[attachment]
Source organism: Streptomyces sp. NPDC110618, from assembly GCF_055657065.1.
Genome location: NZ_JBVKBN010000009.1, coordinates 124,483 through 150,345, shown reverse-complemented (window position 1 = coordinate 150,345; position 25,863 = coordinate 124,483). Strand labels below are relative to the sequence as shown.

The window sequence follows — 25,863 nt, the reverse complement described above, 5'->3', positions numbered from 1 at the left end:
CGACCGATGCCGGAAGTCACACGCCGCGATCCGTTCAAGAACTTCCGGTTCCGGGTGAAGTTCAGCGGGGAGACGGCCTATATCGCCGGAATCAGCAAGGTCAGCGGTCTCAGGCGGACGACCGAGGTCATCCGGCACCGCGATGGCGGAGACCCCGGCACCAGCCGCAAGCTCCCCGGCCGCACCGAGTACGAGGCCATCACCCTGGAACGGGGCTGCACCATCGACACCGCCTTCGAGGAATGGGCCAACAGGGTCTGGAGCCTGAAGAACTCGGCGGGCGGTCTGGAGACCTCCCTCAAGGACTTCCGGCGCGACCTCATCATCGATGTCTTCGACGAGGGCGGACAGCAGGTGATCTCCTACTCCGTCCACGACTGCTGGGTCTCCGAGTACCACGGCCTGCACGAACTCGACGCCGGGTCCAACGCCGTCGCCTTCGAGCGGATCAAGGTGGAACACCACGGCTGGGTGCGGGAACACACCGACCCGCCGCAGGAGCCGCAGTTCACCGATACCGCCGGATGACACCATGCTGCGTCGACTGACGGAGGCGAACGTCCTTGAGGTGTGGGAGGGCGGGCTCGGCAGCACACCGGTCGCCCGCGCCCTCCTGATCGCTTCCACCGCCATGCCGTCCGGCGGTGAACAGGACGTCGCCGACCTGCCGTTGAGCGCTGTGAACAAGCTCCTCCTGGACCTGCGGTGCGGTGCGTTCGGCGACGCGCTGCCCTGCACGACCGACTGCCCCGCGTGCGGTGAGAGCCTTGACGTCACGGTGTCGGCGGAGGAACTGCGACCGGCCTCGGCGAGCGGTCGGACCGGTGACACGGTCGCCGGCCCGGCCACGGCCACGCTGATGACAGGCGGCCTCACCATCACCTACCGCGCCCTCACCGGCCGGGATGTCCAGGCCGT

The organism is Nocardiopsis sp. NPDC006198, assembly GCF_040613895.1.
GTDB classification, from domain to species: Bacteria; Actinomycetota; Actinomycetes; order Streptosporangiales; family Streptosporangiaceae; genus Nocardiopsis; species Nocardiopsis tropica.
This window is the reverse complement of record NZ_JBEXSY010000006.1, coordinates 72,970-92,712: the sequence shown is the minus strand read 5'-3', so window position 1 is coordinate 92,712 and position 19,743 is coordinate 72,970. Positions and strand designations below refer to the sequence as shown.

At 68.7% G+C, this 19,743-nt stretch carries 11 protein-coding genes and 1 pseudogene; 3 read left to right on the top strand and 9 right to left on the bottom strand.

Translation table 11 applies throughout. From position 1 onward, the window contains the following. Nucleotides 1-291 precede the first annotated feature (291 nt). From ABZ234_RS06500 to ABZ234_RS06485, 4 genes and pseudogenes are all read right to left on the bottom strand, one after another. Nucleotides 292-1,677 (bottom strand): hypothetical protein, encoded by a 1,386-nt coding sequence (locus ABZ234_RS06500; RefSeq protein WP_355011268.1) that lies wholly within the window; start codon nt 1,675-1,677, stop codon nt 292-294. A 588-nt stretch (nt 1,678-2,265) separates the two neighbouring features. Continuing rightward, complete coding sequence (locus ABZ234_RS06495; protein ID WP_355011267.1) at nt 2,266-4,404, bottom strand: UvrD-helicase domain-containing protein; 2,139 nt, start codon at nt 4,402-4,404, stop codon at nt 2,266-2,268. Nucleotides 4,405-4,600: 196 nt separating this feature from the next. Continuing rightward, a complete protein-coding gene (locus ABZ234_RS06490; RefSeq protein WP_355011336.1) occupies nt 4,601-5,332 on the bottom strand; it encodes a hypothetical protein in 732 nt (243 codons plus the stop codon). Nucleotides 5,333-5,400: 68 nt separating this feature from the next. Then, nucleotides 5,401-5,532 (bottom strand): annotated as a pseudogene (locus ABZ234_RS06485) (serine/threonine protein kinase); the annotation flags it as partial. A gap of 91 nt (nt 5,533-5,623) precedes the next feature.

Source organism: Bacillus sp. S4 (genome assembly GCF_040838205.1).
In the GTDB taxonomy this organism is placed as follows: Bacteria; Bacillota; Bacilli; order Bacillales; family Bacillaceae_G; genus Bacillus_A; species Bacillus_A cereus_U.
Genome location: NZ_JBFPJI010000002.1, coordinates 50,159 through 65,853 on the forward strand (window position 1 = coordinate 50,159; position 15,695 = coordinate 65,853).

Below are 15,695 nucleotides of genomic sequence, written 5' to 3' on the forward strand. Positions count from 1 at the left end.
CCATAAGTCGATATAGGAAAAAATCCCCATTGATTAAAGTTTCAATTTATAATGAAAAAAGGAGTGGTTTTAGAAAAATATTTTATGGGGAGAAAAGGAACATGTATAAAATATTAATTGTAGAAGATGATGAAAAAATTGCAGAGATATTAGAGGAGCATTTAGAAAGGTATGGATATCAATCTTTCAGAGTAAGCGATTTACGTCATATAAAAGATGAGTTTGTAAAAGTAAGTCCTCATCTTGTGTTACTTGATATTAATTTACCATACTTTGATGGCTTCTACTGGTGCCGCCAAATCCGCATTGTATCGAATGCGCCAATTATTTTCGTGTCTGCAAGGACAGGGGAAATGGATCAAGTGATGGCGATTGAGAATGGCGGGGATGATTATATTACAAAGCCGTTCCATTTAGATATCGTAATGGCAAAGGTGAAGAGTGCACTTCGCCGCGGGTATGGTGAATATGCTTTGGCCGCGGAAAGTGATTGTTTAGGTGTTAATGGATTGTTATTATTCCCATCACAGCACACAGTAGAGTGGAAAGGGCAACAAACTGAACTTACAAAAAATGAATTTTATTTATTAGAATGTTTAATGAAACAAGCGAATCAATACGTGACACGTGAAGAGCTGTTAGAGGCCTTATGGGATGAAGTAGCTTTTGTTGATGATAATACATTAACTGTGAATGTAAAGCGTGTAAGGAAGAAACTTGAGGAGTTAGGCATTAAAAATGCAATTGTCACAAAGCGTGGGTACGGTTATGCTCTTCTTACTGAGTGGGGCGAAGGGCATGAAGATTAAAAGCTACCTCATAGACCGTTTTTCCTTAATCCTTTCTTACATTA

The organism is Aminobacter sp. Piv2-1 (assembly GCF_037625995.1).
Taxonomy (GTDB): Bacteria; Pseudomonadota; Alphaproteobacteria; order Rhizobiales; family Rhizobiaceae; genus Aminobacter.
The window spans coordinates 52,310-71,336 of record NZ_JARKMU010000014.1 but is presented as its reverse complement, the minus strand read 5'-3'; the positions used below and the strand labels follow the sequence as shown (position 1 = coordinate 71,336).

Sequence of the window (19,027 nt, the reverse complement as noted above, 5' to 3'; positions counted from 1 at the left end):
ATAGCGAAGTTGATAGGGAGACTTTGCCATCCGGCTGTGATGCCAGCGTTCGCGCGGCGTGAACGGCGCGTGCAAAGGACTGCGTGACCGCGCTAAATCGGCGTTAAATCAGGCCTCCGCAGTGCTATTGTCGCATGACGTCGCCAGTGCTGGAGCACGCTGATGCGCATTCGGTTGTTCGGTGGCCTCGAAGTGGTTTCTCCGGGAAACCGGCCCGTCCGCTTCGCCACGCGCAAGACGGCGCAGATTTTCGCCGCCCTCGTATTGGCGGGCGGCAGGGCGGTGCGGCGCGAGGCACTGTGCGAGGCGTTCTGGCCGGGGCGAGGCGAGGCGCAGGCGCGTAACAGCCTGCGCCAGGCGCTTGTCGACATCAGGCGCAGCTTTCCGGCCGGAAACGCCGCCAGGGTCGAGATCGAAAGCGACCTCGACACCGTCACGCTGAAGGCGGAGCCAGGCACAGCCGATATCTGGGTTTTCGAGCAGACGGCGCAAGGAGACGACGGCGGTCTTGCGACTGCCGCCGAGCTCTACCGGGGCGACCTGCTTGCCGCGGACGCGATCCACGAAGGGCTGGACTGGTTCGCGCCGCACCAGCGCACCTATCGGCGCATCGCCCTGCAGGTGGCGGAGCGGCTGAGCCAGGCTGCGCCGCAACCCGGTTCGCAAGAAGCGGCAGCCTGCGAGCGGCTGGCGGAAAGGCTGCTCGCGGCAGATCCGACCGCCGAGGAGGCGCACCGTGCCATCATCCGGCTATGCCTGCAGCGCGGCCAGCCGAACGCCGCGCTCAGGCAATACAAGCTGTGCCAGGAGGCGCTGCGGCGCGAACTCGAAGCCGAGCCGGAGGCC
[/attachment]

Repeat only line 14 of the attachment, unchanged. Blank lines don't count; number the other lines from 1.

CCATAAGTCGATATAGGAAAAAATCCCCATTGATTAAAGTTTCAATTTATAATGAAAAAAGGAGTGGTTTTAGAAAAATATTTTATGGGGAGAAAAGGAACATGTATAAAATATTAATTGTAGAAGATGATGAAAAAATTGCAGAGATATTAGAGGAGCATTTAGAAAGGTATGGATATCAATCTTTCAGAGTAAGCGATTTACGTCATATAAAAGATGAGTTTGTAAAAGTAAGTCCTCATCTTGTGTTACTTGATATTAATTTACCATACTTTGATGGCTTCTACTGGTGCCGCCAAATCCGCATTGTATCGAATGCGCCAATTATTTTCGTGTCTGCAAGGACAGGGGAAATGGATCAAGTGATGGCGATTGAGAATGGCGGGGATGATTATATTACAAAGCCGTTCCATTTAGATATCGTAATGGCAAAGGTGAAGAGTGCACTTCGCCGCGGGTATGGTGAATATGCTTTGGCCGCGGAAAGTGATTGTTTAGGTGTTAATGGATTGTTATTATTCCCATCACAGCACACAGTAGAGTGGAAAGGGCAACAAACTGAACTTACAAAAAATGAATTTTATTTATTAGAATGTTTAATGAAACAAGCGAATCAATACGTGACACGTGAAGAGCTGTTAGAGGCCTTATGGGATGAAGTAGCTTTTGTTGATGATAATACATTAACTGTGAATGTAAAGCGTGTAAGGAAGAAACTTGAGGAGTTAGGCATTAAAAATGCAATTGTCACAAAGCGTGGGTACGGTTATGCTCTTCTTACTGAGTGGGGCGAAGGGCATGAAGATTAAAAGCTACCTCATAGACCGTTTTTCCTTAATCCTTTCTTACATTA